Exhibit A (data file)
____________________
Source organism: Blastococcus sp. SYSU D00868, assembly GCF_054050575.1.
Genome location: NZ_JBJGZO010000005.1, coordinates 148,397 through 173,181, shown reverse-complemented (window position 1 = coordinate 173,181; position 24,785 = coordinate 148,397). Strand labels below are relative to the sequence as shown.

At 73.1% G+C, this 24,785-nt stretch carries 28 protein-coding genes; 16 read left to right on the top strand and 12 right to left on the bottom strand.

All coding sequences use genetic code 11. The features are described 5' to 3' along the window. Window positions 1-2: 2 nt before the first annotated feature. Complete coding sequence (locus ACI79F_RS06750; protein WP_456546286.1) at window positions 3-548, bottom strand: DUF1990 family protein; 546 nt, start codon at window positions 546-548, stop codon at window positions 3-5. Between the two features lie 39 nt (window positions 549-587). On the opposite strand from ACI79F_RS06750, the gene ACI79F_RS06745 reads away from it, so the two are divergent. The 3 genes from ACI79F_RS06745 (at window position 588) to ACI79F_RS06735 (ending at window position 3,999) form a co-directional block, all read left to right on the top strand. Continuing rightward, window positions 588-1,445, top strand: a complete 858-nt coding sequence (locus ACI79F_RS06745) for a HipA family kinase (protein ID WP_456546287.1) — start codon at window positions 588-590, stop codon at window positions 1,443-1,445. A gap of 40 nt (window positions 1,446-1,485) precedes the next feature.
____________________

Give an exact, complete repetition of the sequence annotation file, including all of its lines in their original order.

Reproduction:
Source organism: Blastococcus sp. SYSU D00868, assembly GCF_054050575.1.
Genome location: NZ_JBJGZO010000005.1, coordinates 148,397 through 173,181, shown reverse-complemented (window position 1 = coordinate 173,181; position 24,785 = coordinate 148,397). Strand labels below are relative to the sequence as shown.

At 73.1% G+C, this 24,785-nt stretch carries 28 protein-coding genes; 16 read left to right on the top strand and 12 right to left on the bottom strand.

All coding sequences use genetic code 11. The features are described 5' to 3' along the window. Window positions 1-2: 2 nt before the first annotated feature. Complete coding sequence (locus ACI79F_RS06750; protein WP_456546286.1) at window positions 3-548, bottom strand: DUF1990 family protein; 546 nt, start codon at window positions 546-548, stop codon at window positions 3-5. Between the two features lie 39 nt (window positions 549-587). On the opposite strand from ACI79F_RS06750, the gene ACI79F_RS06745 reads away from it, so the two are divergent. The 3 genes from ACI79F_RS06745 (at window position 588) to ACI79F_RS06735 (ending at window position 3,999) form a co-directional block, all read left to right on the top strand. Continuing rightward, window positions 588-1,445, top strand: a complete 858-nt coding sequence (locus ACI79F_RS06745) for a HipA family kinase (protein ID WP_456546287.1) — start codon at window positions 588-590, stop codon at window positions 1,443-1,445. A gap of 40 nt (window positions 1,446-1,485) precedes the next feature.